This weekend in Northern California, one of the U.S.’s largest 50k trail runs will celebrate its 31st running. The Way Too Cool 50k, held continuously on the first Saturday in March since 1990, has long been a highlight of the annual ultrarunning calendar. Long before the days of top runners jetting around the world to race any month of the year, Way Too Cool gathered the sport’s American elites each spring to compete on sections of the iconic Western States Trail, knock off some winter rust, and kick off the racing season.
Part season opener and part family reunion, Way Too Cool is the brainchild of race founders Pat and Sandy Whyte and has become a rite of spring for many American ultrarunners. Originally named the Cool Canyon Crawl, the event began with 130 starters and has ballooned to over 1,000 today. The late Western States 100 race director Greg Soderlund, who took over as RD for the Whytes in 1997 and changed the name of the race to Way Too Cool, recalled in a 2010 interview the explosive growth of the race through the early 2000s, “We started with mail-in registration that typically filled in a week. Once we went online, the race filled in seven or eight minutes. It just got faster every year…. It got pretty crazy.” In part due to this explosive popularity, current RD Julie Fingar, who took over the race from Soderlund in 2011, instituted a lottery which is still used today.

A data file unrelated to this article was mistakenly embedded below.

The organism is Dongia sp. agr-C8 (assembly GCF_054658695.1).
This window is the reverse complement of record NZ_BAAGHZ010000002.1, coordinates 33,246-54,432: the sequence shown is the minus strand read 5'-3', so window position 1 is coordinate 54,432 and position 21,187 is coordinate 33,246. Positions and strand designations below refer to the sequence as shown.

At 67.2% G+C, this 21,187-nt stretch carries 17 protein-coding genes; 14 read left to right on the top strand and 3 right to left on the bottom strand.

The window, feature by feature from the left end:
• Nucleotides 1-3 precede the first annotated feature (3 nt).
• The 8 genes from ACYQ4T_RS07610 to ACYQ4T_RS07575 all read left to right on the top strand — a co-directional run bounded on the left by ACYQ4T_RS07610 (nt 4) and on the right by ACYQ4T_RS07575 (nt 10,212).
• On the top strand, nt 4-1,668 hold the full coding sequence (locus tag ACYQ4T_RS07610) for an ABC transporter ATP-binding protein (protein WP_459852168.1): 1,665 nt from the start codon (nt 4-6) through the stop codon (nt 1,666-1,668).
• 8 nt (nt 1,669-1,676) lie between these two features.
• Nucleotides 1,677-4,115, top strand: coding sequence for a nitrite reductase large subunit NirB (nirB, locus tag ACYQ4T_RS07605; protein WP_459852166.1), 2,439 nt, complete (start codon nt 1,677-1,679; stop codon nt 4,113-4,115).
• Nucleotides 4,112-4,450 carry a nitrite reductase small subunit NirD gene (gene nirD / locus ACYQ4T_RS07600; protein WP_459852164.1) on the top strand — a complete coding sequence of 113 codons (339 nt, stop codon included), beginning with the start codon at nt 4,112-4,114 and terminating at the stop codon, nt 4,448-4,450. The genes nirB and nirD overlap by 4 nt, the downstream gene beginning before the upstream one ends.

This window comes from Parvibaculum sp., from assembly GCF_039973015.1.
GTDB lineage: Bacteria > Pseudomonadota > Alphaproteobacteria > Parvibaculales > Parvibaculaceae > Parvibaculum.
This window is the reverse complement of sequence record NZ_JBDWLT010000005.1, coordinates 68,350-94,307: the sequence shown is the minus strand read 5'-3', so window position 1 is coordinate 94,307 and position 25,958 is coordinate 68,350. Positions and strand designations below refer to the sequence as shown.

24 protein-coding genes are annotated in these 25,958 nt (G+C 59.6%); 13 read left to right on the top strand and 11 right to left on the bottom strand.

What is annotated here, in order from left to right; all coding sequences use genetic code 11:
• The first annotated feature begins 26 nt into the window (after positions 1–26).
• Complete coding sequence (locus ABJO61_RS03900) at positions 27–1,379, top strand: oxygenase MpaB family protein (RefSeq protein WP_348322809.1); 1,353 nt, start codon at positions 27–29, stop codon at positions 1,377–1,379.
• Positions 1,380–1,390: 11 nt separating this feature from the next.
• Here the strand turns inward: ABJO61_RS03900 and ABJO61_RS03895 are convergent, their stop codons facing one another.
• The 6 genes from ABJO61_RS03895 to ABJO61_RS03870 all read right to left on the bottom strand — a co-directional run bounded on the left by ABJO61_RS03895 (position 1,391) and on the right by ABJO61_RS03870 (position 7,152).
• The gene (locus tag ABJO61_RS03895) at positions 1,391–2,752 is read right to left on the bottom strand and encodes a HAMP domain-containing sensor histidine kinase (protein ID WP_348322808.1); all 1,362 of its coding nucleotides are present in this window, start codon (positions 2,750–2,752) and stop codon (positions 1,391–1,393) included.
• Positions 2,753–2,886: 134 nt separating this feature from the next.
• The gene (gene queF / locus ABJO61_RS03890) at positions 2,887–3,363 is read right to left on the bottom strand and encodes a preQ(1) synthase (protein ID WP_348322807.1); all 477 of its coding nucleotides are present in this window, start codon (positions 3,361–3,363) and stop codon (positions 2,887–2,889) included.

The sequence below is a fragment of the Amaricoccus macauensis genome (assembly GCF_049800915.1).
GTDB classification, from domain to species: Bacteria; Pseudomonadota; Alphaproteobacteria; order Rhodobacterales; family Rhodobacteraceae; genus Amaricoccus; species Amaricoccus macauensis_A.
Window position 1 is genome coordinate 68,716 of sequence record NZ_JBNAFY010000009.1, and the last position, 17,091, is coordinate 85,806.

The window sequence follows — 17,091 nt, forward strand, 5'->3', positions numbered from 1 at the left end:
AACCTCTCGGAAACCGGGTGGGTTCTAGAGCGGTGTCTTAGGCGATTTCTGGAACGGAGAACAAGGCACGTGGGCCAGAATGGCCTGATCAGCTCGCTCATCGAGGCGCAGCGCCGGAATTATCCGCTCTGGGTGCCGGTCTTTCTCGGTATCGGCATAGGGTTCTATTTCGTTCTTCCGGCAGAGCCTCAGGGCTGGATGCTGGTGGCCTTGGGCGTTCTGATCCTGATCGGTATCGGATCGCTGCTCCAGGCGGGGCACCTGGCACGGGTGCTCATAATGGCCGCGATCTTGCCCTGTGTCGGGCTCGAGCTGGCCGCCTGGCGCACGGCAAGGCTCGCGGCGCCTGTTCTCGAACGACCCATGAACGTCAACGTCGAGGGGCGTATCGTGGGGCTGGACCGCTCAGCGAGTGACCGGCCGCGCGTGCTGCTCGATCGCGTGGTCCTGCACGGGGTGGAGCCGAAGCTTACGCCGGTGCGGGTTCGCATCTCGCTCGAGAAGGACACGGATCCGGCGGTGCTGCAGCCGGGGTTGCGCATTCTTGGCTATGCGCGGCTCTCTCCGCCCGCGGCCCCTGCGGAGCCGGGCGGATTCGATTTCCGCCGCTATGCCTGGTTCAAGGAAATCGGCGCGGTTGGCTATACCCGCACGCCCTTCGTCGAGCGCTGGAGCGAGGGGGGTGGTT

For a period of years during the Soderlund era, Way Too Cool consistently drew one of the most competitive fields in ultrarunning, including such luminaries as Ann Trason, Tim Twietmeyer, Geoff Roes, Nikki Kimball, Max King, Darcy Piceu, Dave Mackey, Luanne Park, and Scott Jurek. In fact, in the early years of the Montrail Ultra Cup, this year known as the Hoka One One Golden Ticket Races, a top-three finish at Way Too Cool was enough to secure a coveted spot in the Western States 100. In those days, a top finish at Way Too Cool was also enough to propel an athlete to the top of the sport.
In recent years, the competitiveness at the front of the pack has been more limited but that has done nothing to dampen enthusiasm for the race. This year, once again, over 1,000 folks, many of whom will be running their first ultramarathon, will flock to the Cool Fire Station in Cool, California to celebrate the start of spring and enjoy a day on some of the finest running trails in the United States. With that, the American ultra season unofficially begins.
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Call for Comments (from Meghan)
Have you run, volunteered at, or spectated the Way Too Cool 50k over the years? Share your Way Too Cool 50k story.